Composting For Dummies
Book image
Explore Book Buy On Amazon

A well-constructed pile can be left to rot on its own timetable, rewarding you with useable compost in three to six months. If you want to dig out black gold faster than that, or if you didn't have quite the right mix of ingredients on hand when you created your pile, you can speed the process by turning and remoistening the pile and incorporating more ingredients as needed.

The following table touches on some possible problems you may encounter when tending to your compost pile.

What's Wrong with My Compost Pile?
Problem Cause Solution
Slow decomposition Lack of nitrogen Add "green" nitrogen-rich organic matter.
Slow decomposition Poor aeration Turn pile.
Slow decomposition Too dry Turn pile and remoisten all materials.
Slow decomposition Pile too small Add more organic matter to increase pile size to 3–5 cubic feet (1–1.5 cubic meters).
Slow decomposition Cold weather Insulate outer pile with thick layers of cardboard, sod, straw, or leaves. Use a compost bin style with a lid to retain heat. Increase pile size.
Ammonia odor Too much nitrogen Add "brown" carbon-rich materials and remix.
Rotten odor Too wet Add "brown" carbon-rich materials and remix.
Attracts flies Kitchen scraps too close to top of pile Bury scraps in center of pile. Don't add meats, dairy, oils, or grease.
Attracts dogs, raccoons, or other pests Kitchen scraps too close to top of pile Bury scraps in center of pile. Don't add meats, dairy, oils, or grease. Use an animal-proof enclosed bin.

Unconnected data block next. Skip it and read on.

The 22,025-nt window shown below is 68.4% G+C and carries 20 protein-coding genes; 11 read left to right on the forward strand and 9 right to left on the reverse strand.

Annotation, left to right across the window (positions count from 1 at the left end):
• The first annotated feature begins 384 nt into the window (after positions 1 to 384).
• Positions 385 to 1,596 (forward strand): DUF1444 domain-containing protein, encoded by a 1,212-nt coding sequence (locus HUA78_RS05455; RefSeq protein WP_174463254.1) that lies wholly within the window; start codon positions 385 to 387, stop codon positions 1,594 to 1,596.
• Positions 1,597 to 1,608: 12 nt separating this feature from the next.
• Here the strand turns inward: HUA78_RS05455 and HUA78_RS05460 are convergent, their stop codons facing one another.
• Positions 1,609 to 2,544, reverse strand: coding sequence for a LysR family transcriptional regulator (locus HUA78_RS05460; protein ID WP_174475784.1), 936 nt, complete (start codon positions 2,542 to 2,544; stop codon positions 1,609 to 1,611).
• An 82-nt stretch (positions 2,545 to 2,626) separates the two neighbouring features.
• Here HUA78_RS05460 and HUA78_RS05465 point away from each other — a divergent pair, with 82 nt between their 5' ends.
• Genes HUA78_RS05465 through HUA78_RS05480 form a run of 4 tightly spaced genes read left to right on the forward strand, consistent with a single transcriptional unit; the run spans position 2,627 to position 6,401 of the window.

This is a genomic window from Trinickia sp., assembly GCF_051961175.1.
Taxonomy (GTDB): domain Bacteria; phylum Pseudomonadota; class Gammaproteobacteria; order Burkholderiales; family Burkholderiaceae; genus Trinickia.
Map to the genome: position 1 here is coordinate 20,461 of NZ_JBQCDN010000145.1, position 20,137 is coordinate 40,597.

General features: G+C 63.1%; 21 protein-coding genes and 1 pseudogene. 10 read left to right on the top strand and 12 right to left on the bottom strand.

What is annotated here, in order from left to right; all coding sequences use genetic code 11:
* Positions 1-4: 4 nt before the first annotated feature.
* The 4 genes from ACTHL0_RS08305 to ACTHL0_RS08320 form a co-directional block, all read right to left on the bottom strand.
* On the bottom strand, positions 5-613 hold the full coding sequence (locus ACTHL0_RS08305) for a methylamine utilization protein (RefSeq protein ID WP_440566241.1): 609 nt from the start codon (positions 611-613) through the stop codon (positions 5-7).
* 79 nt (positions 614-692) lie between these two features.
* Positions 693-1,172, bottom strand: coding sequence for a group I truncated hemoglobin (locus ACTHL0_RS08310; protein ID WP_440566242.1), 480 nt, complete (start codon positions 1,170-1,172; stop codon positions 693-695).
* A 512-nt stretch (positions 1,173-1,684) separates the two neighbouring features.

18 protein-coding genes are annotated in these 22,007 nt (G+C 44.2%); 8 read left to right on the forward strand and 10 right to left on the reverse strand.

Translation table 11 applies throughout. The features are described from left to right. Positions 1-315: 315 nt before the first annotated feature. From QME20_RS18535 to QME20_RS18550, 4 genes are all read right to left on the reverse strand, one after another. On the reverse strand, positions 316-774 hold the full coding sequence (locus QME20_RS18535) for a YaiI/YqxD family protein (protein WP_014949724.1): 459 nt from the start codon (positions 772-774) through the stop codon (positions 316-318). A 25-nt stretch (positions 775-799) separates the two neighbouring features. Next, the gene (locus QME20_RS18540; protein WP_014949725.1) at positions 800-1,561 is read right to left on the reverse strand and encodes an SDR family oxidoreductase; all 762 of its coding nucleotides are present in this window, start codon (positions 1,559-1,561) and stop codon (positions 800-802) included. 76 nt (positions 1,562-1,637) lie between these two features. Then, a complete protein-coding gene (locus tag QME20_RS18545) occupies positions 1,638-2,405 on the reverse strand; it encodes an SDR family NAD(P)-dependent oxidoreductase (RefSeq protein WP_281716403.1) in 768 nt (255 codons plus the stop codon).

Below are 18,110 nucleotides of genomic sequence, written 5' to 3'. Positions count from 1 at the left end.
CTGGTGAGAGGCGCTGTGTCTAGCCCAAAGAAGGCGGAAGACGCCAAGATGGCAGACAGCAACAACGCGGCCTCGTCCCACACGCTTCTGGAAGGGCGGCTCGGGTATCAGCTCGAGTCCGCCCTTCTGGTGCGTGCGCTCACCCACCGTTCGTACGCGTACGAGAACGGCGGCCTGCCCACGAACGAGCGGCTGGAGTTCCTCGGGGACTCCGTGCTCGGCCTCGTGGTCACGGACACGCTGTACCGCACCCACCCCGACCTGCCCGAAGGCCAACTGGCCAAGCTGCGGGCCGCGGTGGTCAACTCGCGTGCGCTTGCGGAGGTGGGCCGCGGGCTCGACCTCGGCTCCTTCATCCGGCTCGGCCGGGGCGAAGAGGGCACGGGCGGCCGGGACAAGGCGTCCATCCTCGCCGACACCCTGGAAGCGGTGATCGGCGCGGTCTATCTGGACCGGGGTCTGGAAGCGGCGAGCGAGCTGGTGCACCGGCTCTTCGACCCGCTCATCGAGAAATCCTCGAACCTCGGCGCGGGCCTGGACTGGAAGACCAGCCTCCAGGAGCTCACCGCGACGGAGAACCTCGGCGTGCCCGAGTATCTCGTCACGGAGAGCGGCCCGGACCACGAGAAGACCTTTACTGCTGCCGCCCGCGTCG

White or gray thread-like filaments resembling spider webs on the outer edges of the pile Actinomycetes, a type of bacteria, are at work decomposing organic matter No change required. These are "good guys"
Contains grubs, worms, and other large bugs No worries! Indicates nature is at work. No change required.
Turning your pile

Just a few days after creation, your towering mountain of compost will shrink noticeably. This is exactly what should be happening. The decomposers are using up oxygen, collapsing millions of tiny air spaces between all those bits of organic matter. Without oxygen, the decomposing population drops, and the decomposition process slows. To keep the process rolling — or if your goal is to cook up a hot pile to kill weed seeds — you must introduce a fresh oxygen supply by turning the organic matter.

To turn a freestanding pile, simply fork the material into a new heap adjacent to the original one, remoistening as needed. If you have only one container, fork out the material onto the ground and then back in, mixing as you go. The easiest option is to have an empty bin available so you can simply transfer your compost from one bin to another. Turning the entire pile is the most effective aeration method.

Adding water

As you turn your pile, have the hose ready to sprinkle the material with water as you work. All the organic matter should be moist like a wrung-out sponge. And just as in the initial construction, if you try to remoisten the entire compost pile from the top, most of the water will end up in a puddle at your feet.

If you're not going to turn but still need to moisten, sprinkle in small increments over a period of time, allowing the water to penetrate through the pile. Also, if rain is predicted when your compost is dry, remove any tarps, lids, or covers to take advantage of the free water.

About This Article

This article is from the book:

About the book authors:

Cathy Cromell is a writer and editor who's written extensively about gardening and landscaping. She is a certified master gardener, master composter, and master entomologist. The National Gardening Association is the leading garden-based educational nonprofit organization in the United States, providing resources at and

This article can be found in the category: